It was nearly dawn when Hephaestion finally slipped into Alexander’s bed. Alexander’s eye flicked open. It was bright and alert. He watched his friend’s tanned thighs and chest disappear under the blanket closely.
“Where have you been?” Alexander asked, as Hephaestion brought his head level to his own.
“To see a few people. Friends… to make sure they remain friends.” Alexander did not reply, but instead, looked over Hephaestion’s shoulder and gazed thoughtfully out of the open window into the pale sky.
“But why are you even here?” Hephaestion continued, “I thought you were sleeping with the Queen Mother, tonight.”
“The Queen Mother…” Alexander echoed, “I was. I couldn’t sleep,” he said, running his finger down Hephaestion’s temple and curling it round his lips, “she snores so loudly.” Hephaestion chuckled. He pushed his hand under the cover of the bed. Alexander watched it disappear and smiled.
“Uh-uh; eyes on me.” Hephaestion said. Alexander obeyed even as he squirmed at the gentle touch of Hephaestion’s hand on his chest and abdomen. His body warmed and stiffened in readiness for what had to come next. Suddenly, to his surprise, and – he had to admit, disappointment – he felt Hephaestion take hold of his hand. Alexander raised his eyebrow humorously. Hephaestion replied with a knowing grin. Pulling Alexander’s hand out from under the blanket, he folded it into a fist and looked at his friend’s gold ring and the large emerald jewel that was set in it. Hephaestion kissed the jewel softly.
“You did well, today,” he said, “the guests and the court could have scattered in panic; instead, they now sleep easily.”
“I doubt that,” Alexander said, “I am the king but the succession has not yet been decided. Blood must still be shed. Still… I must thank Antipater and Alexander* for what they did. Their gestures were simple but authoritative. Who knows how many lives they have saved.”
Alexander pulled his hand away from Hephaestion’s grasp; he stroked his friend’s shoulder with it before running it impatiently down his arm, and then onto his hip. For a few seconds, he caressed Hephaestion’s buttock before pulling it towards him. Hephaestion let his right leg slide over Alexander’s as their bodies touched.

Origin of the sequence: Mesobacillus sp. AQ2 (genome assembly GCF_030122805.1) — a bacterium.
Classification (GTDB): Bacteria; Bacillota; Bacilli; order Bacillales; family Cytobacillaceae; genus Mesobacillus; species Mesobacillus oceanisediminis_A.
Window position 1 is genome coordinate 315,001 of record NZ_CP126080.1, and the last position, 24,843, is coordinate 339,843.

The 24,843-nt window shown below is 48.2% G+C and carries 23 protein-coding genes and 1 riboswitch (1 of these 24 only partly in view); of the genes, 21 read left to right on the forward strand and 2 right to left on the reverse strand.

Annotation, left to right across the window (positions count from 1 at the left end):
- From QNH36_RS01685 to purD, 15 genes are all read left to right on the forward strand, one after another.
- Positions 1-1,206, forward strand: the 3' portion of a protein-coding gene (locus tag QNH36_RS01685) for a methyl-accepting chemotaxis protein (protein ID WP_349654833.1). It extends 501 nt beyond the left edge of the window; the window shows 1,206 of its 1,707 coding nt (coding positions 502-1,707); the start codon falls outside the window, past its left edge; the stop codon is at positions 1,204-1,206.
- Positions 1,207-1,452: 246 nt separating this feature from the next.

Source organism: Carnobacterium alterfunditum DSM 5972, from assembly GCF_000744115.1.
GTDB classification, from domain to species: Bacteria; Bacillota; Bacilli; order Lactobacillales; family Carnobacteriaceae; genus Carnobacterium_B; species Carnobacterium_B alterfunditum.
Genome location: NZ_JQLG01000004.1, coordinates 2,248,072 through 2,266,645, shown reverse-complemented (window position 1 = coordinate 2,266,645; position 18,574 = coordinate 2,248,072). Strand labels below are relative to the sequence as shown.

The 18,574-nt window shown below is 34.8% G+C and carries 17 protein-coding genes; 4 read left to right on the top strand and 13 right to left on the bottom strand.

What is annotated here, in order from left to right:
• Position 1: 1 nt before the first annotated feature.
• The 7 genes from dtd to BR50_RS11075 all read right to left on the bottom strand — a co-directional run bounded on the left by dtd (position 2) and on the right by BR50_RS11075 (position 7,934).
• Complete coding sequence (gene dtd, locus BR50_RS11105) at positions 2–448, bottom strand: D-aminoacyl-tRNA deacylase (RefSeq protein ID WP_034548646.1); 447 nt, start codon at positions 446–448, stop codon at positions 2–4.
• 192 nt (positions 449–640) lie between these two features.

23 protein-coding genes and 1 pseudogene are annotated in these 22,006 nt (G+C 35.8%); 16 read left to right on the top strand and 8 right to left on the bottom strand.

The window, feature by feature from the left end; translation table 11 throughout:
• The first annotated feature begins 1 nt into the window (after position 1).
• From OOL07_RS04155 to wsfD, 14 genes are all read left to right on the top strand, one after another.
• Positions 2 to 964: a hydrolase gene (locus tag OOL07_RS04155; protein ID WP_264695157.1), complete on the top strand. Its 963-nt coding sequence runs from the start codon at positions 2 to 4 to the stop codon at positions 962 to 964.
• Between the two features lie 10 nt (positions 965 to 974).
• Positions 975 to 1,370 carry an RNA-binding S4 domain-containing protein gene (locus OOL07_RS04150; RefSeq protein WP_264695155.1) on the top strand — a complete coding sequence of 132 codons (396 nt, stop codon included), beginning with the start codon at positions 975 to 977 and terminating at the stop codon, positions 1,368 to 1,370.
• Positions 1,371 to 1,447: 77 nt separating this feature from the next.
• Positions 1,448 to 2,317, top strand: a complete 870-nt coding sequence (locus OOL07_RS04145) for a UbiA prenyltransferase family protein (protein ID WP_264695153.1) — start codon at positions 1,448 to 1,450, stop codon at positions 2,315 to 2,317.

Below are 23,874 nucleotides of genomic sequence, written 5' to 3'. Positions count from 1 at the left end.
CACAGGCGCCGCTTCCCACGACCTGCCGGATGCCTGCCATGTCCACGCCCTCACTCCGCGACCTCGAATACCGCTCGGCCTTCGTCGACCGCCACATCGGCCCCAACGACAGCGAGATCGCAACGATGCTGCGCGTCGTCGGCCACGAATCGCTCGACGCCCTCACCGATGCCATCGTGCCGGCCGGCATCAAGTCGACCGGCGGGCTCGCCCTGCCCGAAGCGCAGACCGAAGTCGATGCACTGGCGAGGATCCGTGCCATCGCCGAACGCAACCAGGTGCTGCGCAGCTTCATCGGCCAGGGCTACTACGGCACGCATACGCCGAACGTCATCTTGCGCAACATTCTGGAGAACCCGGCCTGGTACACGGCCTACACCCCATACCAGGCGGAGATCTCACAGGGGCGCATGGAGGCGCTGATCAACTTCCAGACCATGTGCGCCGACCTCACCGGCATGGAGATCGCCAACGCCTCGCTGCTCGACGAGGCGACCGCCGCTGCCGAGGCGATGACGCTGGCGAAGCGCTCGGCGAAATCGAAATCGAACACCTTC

“I must say,” Alexander continued, “Antipater impressed me today… his presence of mind… exemplary.” He kissed Hephaestion on the forehead. It was a hard, rough, kiss.
“He was your mother’s ally. Just like Perdiccas and the others.”
“And you, Hephaestion?” Alexander asked, with a sudden sharpness, “Were you my mother’s ally?”. Before Hephaestion could respond, Alexander slipped his body on top of his friend’s and pushed him face downwards into the bed. As he did so, Alexander slid his own body on top. Kissing Hephaestion once more, this time on the neck, but still roughly, he placed his legs between Hephaestion’s and pushed them apart.
“Were you?” Alexander repeated.
“Of course,” Hephaestion said, calmly. “There is nothing I would not do for you, Alexander. You know that.” He paused, and slid his hand under the pillow; he pulled out Alexander’s golden dagger slowly, “Tell me to kill myself, and I would do it.” For a moment, Alexander stared at the dagger dumbly. Then, at Hephaestion with growing horror.
“No!” he exclaimed, grabbing the dagger and throwing it across the room, “No! Hephaestion…!” He threw himself off his friend and stared wildly up at the ceiling.
“Don’t say such things. Not even in jest.”
“I wasn’t joking.”.
“I mean…” Alexander wiped the hot sweat that was forming on his brow away, “Just… I… just don’t say that again. Never talk about death to me, Hephaestion, I…” He shook his head as he fought to find the words to say, “I’m sorry. I… I’m sorry. I love you.”
“You have a unique way of showing it.” Alexander glanced guiltily at his friend, hoping to see a smile, fearing to see a scowl. He found, instead, an impassive appearance. Neither condemned nor excused,  simply understood. His heart burned for love of this man whom the gods had blessed his life with..